Can raising interest rates in Egypt curb high inflation rates?

There is a state of anticipation in Egypt for the meeting of the Monetary Policy Committee at the Central Bank tomorrow, Thursday, to discuss interest rates, amid expectations that they will be raised by 200 basis points. Will this step succeed in curbing high inflation rates?

Egypt’s core inflation for the month of February recorded its highest rate ever, at over 40% year-on-year.

In the midst of these figures, most analysts’ expectations indicate that interest rates will be raised by between 200 and 300 basis points at next Thursday’s meeting.

HSBC, Standard & Poor’s and Goldman Sachs expected the rate hike to 300 basis points.

While the bank “BNP Paribas” expected to raise interest between 2 and 3% in order to restore the attractiveness of bonds and treasury bills in local currency to foreign investors.

The agency, “Capital Economics,” expects to raise interest rates by 2.5% to curb inflation.

While Morgan Stanley came as the most conservative for the next meeting, expecting an interest rate increase of only 2% in Thursday’s meeting, with interest increases reaching 400 basis points by July.

These expectations are supported by the International Monetary Fund’s first review of its program with Egypt this month, amid the fund’s vision of how to control inflation.

In a virtual press conference last January, the head of the International Monetary Fund’s mission to Egypt, Ivana Hollar, explained that “the continuous depreciation of the currency at a time when global commodity prices are rising… has led to pressure on domestic prices and rising inflation.”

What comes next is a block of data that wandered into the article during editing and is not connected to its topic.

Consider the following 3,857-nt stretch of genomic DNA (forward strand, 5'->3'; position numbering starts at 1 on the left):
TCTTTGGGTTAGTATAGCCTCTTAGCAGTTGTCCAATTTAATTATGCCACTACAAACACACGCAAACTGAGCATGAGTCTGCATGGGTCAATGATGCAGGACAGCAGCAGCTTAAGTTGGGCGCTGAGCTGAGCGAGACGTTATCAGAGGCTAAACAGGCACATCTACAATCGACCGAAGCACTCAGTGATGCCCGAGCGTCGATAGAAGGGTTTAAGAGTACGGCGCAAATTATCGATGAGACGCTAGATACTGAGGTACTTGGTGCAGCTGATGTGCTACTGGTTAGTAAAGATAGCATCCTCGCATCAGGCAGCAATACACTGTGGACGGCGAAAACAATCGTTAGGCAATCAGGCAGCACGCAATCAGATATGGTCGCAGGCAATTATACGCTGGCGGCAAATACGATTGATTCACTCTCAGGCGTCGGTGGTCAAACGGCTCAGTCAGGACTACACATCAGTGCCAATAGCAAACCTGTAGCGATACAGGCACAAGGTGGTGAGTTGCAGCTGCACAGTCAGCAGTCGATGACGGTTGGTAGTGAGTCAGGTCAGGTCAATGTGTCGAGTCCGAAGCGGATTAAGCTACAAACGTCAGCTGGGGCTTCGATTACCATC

Hollar asked the Egyptian government to “restore price stability by tightening monetary policy… and to protect those at risk by supporting the budget directed to those in need.”

But does the Central Bank of Egypt think in the way analysts rely on a traditional rule, which is controlling inflation by raising interest rates? Going back to the Central Bank of Egypt’s meeting last February, it decided to keep interest rates unchanged, even though core inflation rates had exceeded 31% in January.

This is supported by some locals in Egypt for several reasons, including that raising interest will lead to an increase in the cost of debt for the government and will negatively affect the private sector and will not have a significant impact on inflation in light of the depreciation of the pound.

In addition, raising the interest rate will not lead to the return of foreign investments to Egyptian debt instruments in light of the current global conditions, as well as the state of uncertainty surrounding the Egyptian economy.

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